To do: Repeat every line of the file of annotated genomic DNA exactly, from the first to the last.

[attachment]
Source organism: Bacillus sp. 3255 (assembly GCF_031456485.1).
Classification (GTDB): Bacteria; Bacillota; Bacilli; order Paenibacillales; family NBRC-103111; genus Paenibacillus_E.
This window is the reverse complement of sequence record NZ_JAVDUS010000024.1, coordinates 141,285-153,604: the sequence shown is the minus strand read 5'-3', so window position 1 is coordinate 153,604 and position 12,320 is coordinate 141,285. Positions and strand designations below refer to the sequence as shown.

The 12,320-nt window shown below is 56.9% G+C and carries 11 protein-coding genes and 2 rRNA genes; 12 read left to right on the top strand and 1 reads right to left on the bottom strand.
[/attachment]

Source organism: Bacillus sp. 3255 (assembly GCF_031456485.1).
Classification (GTDB): Bacteria; Bacillota; Bacilli; order Paenibacillales; family NBRC-103111; genus Paenibacillus_E.
This window is the reverse complement of sequence record NZ_JAVDUS010000024.1, coordinates 141,285-153,604: the sequence shown is the minus strand read 5'-3', so window position 1 is coordinate 153,604 and position 12,320 is coordinate 141,285. Positions and strand designations below refer to the sequence as shown.

The 12,320-nt window shown below is 56.9% G+C and carries 11 protein-coding genes and 2 rRNA genes; 12 read left to right on the top strand and 1 reads right to left on the bottom strand.